Tuesday, February 28, 2012

2nd project: Android controlled LED lighting

This project is about the use of an android phone to control LEDs via bluetooth. The system basically consist of an android phone, Arduino UNO, and bluetooth module. The android phone, through an application, sends data to Arduino via bluetooth. The Arduino UNO prototyping module then process the data from the android phone and control the brightness of each LED. The brightness control of each LED is implemented by using PWM pins of the Arduino UNO. The hardware can be powered by a 9V battery or a DC supply between 9 to 12V.

The Android Application
The application is made using sliders to vary the brightness of the LEDs. Each slider has a value of 0 to 255 from which  internet colors can be easily reproduced using the 3 sliders. Establishing the communication link is also done in the application. Basically, the app can search for other bluetooth devices, query for paired devices, establish RFCOMM channels/sockets, connect to a device, and send data over bluetooth.

Arduino UNO
Arduino UNO is an open-source electronics prototyping platform based on a flexible, easy-to-use hardware and software. It serves as the processor of the data from android phone. The value 0 to 255 from the android phone is translated to PWM wave with a frequency of approximately 490Hz to the pins 9, 10, and 11.

Bluetooth Module
The datasheet states that signal can reach up to 100m but actual distance may depend on the other communicating device. This module is using the UART interface in SPP configuration to connect to the Arduino UNO. In essence, the bluetooth module acts as a cable replacement between two devices.

Below is a demo video of the project.

Monday, February 13, 2012

Test and Debug

After writing your codes, it's time to test my application.

Using Android Virtual Emulator
One way to test your application is to run it on a virtual device.  The Android Virtual Device is included in the Android SDK tools.

1. Run the AVD manager.
On Eclipse, click Windows > Android SDK and AVD Manager.

2. Create a new virtual device.
- Name: virtual_galaxyS
- Target: Android 2.2
- SD card size: 512MiB
- Skin: Built-in: HVGA

* You can create several AVD with different screen sizes and Target versions.

3. Run your application.
On Eclipse, click Run > Run

* If you have multiple AVD, choose one that you want to use.

Now, have you made a good, working app already? Then good for you but most of the cases, it's not. So we need to debug.


In debugging, the DDMS and DEBUG perspective view in the Eclipse IDE are  helpful.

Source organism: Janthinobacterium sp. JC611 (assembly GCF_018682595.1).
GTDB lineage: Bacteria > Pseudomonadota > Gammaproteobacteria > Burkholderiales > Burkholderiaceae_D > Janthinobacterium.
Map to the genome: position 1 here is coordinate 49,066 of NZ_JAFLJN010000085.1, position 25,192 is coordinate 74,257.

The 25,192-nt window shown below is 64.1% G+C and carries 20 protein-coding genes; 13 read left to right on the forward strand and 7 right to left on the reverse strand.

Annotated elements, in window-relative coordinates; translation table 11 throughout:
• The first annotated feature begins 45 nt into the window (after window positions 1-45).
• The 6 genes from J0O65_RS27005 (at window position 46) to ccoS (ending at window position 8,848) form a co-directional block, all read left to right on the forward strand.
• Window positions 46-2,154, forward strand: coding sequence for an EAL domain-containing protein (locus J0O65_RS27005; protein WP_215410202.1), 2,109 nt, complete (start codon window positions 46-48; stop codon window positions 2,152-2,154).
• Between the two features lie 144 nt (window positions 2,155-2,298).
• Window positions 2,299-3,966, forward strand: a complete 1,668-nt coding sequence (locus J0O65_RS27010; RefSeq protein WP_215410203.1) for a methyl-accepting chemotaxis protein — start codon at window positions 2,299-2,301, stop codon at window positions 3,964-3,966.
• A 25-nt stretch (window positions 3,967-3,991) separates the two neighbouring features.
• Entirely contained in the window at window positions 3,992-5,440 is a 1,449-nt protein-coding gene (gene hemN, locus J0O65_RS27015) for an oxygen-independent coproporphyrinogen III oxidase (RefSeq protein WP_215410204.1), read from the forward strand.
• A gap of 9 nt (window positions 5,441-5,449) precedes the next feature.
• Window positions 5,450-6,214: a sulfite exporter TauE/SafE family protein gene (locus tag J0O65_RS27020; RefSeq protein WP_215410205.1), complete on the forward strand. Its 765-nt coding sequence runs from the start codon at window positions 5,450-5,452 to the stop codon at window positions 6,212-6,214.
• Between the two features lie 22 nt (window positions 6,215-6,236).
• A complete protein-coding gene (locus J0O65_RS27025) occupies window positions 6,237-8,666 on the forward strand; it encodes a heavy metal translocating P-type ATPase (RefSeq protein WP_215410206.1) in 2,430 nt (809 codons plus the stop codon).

The Debug Perspective in

Monday, July 25, 2011

Making new Android project

In the succeeding posts, I will try to present my workflow in developing an android app using the RB Pace Calculator as an example.

Let's start.

From my previous post, Hello Android World! and How to get started?, I would assume that you already have the necessary things to start Android development.

In this time being, below are my development tools/platform.
1. PC - Toshiba R830 (Intel Core i5-2410M, 2.3GHz, 6GB DDR3)
2. Win7 Pro 64bit
3. Eclipse (Helios Service Release 2) with Android SDK tools.
4. Java Development kit (v1.6.0.250)
5. Samsung GalaxyS (Android v2.3.3) - used for testing my apps.


1. Create a new Android project in eclipse.
In this case:
- Project Name: RB Pace Calculator
- Create new project in workspace.
- Build Target: Android 2.2
- Application name: RB Pace Calculator
- Package Name: com.fmvf.pacer
- [check] Create Activity: convert
- Min SDK version: 8
- Finish

2. Design the 'view' of your application.
In this case, I made

Thursday, July 21, 2011

RB Pace calculator

My very first Android app

Are you a runner? Do you use Android phone?
Then this application might be useful for you

Finally, here is my first Android app. It is a simple application I made for runners to calculate for their average pace for a race. Being a runner myself, I thought that this application could be useful to become handy in a runner's phone. It was actually based from an application that I made for my running group's website.

You may download it here.
Android v2.2 and above.

Please feel free to comment, suggest and report bugs in the comments section.

Saturday, June 25, 2011

Finally Upgraded to Gingerbread

I bought my Samsung Galaxy S with the Froyo version installed on it and since the Gingerbread update was released, I was very eager to upgrade mine. The most convenient way to update is to use the Kies software as provided by Samsung. Plug your phone, run the software, and update. That easy! (or just as I thought). It could have been that easy if I had known the problems that can be encountered in using Samsung Kies.